"What I find particularly disturbing is that the operation of the IR35 rules has since been changed primarily because HMRC persuaded Parliament that there was widespread non-compliance with the previous rules. Based upon the cases passing through the Tribunal, it would appear that a widespread misunderstanding of the rules by HMRC would be closer to the truth."
Adams v HMRC: UK taxpayers and CEST among other losers
Adams has won her case, but she will no doubt feel aggrieved at the cost at which it has come, a cost which was bloated by HMRC’s relentless and mistaken pursuit.
“Speaking briefly to Kaye after the tribunal, I mentioned that it was a travesty that HMRC had pushed the case this far, and reassured her that I thought she had an excellent chance of winning her appeal,” says Chaplin. “She was forced to spend tens of thousands of pounds defending herself in a case which HMRC never really stood a chance of winning. This is money she will not get back. I hope she was insured.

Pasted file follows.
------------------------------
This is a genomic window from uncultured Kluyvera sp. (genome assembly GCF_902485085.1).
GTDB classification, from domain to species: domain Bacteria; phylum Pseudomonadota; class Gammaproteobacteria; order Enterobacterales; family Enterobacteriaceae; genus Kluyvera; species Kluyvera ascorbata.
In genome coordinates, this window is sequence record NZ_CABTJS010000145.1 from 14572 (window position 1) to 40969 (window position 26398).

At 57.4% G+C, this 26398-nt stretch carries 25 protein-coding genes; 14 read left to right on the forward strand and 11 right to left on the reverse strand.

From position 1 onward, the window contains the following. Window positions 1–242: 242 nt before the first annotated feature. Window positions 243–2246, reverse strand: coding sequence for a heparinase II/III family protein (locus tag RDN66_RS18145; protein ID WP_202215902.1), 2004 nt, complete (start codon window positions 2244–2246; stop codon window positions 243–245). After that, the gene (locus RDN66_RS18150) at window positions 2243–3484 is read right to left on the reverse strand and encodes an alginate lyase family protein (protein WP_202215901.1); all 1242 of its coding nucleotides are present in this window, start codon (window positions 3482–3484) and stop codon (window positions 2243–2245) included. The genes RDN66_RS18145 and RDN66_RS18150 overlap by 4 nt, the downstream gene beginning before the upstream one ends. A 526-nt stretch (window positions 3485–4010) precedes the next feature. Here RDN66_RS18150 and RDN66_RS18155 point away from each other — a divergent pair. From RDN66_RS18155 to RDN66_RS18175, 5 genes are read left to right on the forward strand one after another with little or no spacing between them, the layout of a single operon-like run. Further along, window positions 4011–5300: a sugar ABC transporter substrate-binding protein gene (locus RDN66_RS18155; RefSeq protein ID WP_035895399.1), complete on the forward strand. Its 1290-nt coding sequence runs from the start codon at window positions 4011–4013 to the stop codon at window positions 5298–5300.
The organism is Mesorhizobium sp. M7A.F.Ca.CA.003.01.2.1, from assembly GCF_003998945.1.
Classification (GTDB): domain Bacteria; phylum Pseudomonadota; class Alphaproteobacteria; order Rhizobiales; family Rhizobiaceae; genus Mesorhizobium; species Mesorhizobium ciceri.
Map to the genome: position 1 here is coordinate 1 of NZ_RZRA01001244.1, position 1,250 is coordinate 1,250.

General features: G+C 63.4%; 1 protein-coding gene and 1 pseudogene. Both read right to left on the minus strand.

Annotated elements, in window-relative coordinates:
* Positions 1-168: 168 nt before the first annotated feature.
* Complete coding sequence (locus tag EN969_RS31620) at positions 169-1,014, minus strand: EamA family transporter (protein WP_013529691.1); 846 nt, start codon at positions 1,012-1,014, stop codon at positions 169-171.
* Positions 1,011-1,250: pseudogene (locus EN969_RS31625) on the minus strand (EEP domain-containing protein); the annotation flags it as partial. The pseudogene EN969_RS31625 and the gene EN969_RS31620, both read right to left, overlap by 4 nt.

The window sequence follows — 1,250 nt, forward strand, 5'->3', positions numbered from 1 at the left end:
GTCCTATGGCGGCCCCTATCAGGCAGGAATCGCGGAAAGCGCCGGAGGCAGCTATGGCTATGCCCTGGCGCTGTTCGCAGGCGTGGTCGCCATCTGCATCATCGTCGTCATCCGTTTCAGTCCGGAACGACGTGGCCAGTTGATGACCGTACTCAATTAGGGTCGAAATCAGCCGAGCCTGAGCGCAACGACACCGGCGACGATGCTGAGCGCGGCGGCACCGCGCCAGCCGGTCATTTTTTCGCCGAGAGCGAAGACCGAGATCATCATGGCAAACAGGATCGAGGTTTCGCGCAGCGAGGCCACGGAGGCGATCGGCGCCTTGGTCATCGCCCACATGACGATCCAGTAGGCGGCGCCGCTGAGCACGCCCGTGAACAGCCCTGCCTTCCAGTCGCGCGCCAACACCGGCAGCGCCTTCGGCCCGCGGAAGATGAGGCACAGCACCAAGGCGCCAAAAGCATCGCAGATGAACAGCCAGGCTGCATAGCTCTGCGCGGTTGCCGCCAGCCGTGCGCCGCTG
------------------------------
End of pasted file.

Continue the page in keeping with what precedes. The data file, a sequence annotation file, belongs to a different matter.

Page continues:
“UK taxpayers have a right to feel similarly frustrated. HMRC threw everything it had into this case and must have spent considerably more on it that the amount of tax at stake. How is that a fair use of taxpayer money?”
This loss will further dent public trust in HMRC and raise more questions over its Check Employment Status for Tax (CEST) tool. It highlights the importance of being ‘in business on your own account’ (IBOYOA), an employment status factor which CEST fails to consider.
“This judgment reaffirms the importance of looking beyond the contract and examining things holistically,” Chaplin concludes. “This is something which HMRC failed to do, and which CEST fails to account for, having been built based on the taxman’s flawed interpretation of IR35.
“We ran this case through CEST, which was ‘unable to determine’ Kaye’s status, despite her clearly not being caught by the rules. That’s the last two cases that have been won by taxpayers where CEST has indicated otherwise.
“HMRC needs to understand that IR35 is not a box-ticking exercise. It requires a degree of reasoning which HMRC has demonstrated that it, and certainly CEST, is incapable of. How can HMRC expect to sufficiently educate the private sector on how to apply the Off-Payroll rules, when it clearly cannot navigate the legislation itself?”